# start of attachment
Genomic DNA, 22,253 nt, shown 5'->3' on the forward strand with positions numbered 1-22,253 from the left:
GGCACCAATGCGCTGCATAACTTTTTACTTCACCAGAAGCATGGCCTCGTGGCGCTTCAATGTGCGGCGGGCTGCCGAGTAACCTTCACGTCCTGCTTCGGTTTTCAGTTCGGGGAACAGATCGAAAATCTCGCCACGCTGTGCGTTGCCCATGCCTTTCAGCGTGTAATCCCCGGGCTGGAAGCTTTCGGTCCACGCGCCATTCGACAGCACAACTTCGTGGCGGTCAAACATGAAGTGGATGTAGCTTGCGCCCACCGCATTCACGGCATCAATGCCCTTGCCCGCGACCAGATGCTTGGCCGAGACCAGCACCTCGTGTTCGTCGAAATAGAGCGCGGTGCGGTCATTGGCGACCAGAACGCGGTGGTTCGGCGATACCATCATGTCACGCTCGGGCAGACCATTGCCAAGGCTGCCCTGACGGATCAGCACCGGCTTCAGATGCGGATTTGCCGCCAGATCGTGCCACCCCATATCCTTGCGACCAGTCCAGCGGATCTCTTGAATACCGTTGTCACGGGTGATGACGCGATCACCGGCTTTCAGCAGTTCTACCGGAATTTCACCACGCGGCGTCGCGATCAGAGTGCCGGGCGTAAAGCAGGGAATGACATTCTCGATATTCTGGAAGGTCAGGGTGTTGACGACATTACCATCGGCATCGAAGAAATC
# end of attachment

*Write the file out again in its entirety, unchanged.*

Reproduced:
Genomic DNA, 22,253 nt, shown 5'->3' on the forward strand with positions numbered 1-22,253 from the left:
GGCACCAATGCGCTGCATAACTTTTTACTTCACCAGAAGCATGGCCTCGTGGCGCTTCAATGTGCGGCGGGCTGCCGAGTAACCTTCACGTCCTGCTTCGGTTTTCAGTTCGGGGAACAGATCGAAAATCTCGCCACGCTGTGCGTTGCCCATGCCTTTCAGCGTGTAATCCCCGGGCTGGAAGCTTTCGGTCCACGCGCCATTCGACAGCACAACTTCGTGGCGGTCAAACATGAAGTGGATGTAGCTTGCGCCCACCGCATTCACGGCATCAATGCCCTTGCCCGCGACCAGATGCTTGGCCGAGACCAGCACCTCGTGTTCGTCGAAATAGAGCGCGGTGCGGTCATTGGCGACCAGAACGCGGTGGTTCGGCGATACCATCATGTCACGCTCGGGCAGACCATTGCCAAGGCTGCCCTGACGGATCAGCACCGGCTTCAGATGCGGATTTGCCGCCAGATCGTGCCACCCCATATCCTTGCGACCAGTCCAGCGGATCTCTTGAATACCGTTGTCACGGGTGATGACGCGATCACCGGCTTTCAGCAGTTCTACCGGAATTTCACCACGCGGCGTCGCGATCAGAGTGCCGGGCGTAAAGCAGGGAATGACATTCTCGATATTCTGGAAGGTCAGGGTGTTGACGACATTACCATCGGCATCGAAGAAATC